Does GR teach us “that everything was created good?” It does teach us that we are guilty, I agree. But does it render a verdict on the initial state of creation? Perhaps. I’d like to see the argument fleshed out. If not, then that’s another one for Scripture, i.e., it teaches “some truth about everything,” i.e., that everything was created good. Or how about “creation groans with birth pains for the revealing of the son’s of God”? With a little more thought I think I could find numerous places where Scripture “teaches some truth about everything.”

    You’re more familiar with CVT than I am so if you think I’ve mis-characterized him in terms of being fideistic than I won’t argue with you, but I don’t think even he would object to the charge of circular reasoning.

    You’re certainly correct that he wouldn’t object to that charge, but that in and of itself doesn;t imply fideism.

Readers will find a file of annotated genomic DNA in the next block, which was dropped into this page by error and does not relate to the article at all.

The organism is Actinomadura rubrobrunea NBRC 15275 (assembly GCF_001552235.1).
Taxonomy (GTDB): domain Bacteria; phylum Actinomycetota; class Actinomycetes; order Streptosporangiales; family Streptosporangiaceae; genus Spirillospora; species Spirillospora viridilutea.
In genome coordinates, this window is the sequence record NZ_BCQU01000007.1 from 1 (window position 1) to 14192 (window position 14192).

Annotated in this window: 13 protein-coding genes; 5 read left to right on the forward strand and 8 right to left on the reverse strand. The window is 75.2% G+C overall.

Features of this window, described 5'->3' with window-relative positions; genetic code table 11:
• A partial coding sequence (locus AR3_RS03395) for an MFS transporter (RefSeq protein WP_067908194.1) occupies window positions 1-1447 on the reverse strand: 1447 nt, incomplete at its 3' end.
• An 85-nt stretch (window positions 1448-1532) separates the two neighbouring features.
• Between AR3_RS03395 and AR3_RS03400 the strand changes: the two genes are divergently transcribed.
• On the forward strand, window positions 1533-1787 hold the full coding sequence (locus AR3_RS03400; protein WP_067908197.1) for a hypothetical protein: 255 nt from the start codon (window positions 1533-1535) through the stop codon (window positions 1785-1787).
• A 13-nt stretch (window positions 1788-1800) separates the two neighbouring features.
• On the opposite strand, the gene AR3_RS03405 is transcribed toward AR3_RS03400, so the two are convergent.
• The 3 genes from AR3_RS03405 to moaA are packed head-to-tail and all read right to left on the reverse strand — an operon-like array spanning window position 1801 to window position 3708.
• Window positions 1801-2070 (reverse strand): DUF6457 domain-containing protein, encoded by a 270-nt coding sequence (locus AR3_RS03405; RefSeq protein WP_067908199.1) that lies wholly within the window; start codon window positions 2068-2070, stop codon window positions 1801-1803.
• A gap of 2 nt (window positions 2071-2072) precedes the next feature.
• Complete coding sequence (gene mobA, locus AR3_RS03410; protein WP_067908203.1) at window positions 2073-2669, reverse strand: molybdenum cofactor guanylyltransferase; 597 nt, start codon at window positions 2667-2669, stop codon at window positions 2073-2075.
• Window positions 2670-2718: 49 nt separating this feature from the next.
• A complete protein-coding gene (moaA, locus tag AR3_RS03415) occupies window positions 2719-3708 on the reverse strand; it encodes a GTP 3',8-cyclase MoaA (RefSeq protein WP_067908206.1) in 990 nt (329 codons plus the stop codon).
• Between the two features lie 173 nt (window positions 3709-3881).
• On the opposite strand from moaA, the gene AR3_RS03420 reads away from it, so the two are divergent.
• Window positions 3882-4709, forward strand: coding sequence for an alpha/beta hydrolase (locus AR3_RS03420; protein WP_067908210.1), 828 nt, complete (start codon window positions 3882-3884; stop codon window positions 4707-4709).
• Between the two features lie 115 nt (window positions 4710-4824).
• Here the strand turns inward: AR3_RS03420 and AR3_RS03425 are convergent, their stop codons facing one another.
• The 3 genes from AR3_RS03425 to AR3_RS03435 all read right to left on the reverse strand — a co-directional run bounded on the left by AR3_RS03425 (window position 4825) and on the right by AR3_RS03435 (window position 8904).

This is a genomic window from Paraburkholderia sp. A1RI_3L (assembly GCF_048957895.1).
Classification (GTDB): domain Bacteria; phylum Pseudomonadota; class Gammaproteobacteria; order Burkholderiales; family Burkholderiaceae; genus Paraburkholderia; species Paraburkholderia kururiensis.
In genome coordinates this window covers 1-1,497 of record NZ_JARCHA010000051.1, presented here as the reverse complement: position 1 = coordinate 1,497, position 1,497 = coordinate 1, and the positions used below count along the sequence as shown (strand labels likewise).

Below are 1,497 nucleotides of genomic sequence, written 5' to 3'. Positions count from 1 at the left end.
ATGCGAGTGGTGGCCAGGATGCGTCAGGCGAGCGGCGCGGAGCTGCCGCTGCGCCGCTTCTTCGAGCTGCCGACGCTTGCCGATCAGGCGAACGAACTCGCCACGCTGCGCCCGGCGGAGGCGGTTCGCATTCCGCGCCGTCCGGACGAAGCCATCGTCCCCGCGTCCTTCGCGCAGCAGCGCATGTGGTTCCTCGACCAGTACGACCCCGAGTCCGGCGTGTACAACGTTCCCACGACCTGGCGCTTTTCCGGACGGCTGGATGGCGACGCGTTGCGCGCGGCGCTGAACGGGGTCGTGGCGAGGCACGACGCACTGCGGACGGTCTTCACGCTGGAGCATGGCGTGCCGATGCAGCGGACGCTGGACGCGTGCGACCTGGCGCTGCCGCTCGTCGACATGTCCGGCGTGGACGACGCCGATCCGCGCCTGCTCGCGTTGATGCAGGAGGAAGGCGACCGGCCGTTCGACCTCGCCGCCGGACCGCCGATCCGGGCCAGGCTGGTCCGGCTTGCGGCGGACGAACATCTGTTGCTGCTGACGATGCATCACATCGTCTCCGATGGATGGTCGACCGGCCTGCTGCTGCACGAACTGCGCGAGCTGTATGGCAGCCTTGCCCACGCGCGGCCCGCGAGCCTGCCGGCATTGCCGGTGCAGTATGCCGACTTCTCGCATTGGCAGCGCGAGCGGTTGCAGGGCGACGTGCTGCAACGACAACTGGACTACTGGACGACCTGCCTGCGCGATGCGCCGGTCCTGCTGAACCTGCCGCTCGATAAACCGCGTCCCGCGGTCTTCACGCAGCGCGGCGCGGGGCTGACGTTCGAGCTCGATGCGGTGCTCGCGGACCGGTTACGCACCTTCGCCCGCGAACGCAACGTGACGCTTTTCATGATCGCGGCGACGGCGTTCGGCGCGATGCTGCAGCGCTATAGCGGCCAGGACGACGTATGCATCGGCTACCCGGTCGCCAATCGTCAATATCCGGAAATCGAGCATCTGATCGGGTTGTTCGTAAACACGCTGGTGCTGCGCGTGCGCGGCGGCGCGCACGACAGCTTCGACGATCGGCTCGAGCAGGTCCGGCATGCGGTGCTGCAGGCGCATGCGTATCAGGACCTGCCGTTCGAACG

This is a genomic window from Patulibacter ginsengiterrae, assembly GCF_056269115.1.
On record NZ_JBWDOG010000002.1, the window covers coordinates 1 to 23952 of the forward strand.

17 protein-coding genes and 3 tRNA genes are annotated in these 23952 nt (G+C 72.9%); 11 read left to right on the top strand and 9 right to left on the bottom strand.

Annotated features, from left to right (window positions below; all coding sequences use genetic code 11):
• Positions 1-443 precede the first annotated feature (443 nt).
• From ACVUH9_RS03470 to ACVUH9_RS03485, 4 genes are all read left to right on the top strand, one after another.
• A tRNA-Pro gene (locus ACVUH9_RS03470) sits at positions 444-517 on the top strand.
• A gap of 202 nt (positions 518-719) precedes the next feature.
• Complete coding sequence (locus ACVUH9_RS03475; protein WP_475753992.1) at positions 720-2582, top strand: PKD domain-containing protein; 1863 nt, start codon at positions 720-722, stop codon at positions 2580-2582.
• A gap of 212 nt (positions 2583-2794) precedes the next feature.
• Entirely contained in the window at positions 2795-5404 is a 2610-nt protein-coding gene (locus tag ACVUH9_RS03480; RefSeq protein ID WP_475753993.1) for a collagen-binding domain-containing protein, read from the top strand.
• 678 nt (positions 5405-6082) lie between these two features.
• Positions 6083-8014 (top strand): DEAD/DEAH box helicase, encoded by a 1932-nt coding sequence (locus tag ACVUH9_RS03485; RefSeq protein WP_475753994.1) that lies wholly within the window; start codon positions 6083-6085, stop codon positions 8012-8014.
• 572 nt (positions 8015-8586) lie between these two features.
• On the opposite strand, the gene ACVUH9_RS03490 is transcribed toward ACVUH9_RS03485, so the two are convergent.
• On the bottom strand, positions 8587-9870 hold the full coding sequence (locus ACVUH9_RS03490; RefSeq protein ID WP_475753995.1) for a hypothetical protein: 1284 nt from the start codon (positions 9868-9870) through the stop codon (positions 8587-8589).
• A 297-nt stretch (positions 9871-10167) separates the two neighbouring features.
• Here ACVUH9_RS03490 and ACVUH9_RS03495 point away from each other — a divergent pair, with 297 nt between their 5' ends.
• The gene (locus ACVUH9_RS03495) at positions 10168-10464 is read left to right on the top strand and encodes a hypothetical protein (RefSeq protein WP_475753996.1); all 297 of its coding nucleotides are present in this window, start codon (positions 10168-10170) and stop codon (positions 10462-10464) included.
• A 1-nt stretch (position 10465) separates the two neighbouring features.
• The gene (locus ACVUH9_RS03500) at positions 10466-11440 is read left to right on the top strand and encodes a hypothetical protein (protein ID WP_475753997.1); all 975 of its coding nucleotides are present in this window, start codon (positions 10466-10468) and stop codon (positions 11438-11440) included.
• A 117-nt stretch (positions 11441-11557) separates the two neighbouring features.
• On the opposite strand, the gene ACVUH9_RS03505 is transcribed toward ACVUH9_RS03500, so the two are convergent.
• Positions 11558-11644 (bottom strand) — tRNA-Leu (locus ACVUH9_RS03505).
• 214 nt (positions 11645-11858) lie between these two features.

Indeed, Douglas Walton, one of the top experts on logic, fallacies, and circular arguments (and he’s not a Christian/Van Tilian either 🙂 )writes: “Circularity: A sequence of reasoning is circular if one of the premises depends on, or is even equivalent to, the conclusion. Circularity is not always fallacious, but can be a defect in an argument where the conclusion is doubtful and the premises are supposed to be a less doubtful basis for proving the conclusion.” (Oxford Companion To Philosophy, p. 135).

    And, here’s an excellent paper by one of today’s leading epistemologists where it is pointed out that not all forms of circularity are epistemically naughty.